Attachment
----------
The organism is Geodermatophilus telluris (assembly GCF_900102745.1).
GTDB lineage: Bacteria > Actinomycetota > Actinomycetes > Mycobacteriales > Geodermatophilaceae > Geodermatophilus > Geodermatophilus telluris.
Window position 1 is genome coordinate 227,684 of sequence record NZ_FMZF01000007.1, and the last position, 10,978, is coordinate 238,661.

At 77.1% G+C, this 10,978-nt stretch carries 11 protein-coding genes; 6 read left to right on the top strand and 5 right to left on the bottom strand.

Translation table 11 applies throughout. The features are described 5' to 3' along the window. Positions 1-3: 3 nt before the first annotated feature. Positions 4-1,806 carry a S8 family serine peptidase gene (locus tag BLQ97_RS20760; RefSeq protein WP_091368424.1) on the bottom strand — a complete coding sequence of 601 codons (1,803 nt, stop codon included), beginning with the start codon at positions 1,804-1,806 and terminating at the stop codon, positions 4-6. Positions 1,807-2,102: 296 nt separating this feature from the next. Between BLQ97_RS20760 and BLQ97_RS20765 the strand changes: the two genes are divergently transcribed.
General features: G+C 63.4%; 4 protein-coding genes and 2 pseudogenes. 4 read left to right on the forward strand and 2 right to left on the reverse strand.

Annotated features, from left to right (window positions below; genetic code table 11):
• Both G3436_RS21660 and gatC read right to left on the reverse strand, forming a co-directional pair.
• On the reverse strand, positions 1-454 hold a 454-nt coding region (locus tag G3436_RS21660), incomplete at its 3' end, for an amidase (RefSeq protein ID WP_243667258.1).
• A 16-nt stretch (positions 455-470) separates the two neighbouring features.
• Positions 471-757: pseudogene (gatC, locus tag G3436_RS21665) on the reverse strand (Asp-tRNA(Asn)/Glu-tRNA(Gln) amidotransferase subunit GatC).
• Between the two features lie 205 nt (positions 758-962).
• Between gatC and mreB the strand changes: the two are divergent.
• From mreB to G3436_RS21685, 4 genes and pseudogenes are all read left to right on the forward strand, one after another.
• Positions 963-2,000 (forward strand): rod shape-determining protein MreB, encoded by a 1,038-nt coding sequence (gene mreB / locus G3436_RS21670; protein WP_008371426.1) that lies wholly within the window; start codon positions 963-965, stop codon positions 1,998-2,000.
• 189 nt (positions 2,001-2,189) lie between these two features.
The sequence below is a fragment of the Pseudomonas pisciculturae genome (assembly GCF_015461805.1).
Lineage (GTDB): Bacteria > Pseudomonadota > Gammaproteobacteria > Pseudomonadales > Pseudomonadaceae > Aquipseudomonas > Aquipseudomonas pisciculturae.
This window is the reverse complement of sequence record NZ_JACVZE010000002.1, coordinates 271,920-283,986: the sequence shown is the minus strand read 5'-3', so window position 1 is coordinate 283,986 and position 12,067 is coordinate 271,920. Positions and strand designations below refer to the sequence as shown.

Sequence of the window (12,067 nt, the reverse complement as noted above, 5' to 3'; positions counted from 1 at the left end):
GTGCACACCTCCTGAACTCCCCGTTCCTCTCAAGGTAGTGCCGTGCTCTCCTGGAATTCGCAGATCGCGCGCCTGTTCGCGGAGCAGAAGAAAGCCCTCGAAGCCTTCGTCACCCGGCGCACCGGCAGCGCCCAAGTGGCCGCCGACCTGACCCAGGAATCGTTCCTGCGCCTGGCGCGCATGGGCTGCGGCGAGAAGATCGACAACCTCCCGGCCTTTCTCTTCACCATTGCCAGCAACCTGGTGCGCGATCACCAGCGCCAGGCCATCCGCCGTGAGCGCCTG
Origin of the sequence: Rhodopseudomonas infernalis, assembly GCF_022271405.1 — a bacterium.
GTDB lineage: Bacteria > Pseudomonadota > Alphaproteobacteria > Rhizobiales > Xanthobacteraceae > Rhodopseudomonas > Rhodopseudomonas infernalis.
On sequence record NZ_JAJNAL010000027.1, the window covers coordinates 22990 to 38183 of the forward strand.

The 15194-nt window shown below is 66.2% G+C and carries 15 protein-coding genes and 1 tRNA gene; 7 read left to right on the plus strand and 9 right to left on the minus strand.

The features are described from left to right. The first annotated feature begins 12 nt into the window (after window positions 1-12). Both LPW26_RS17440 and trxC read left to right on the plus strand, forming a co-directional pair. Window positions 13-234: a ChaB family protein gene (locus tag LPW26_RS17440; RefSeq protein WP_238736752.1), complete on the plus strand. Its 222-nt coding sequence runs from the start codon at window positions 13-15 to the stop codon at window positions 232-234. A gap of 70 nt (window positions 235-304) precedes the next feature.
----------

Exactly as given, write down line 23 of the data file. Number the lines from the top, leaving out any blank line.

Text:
GTDB lineage: Bacteria > Pseudomonadota > Alphaproteobacteria > Rhizobiales > Xanthobacteraceae > Rhodopseudomonas > Rhodopseudomonas infernalis.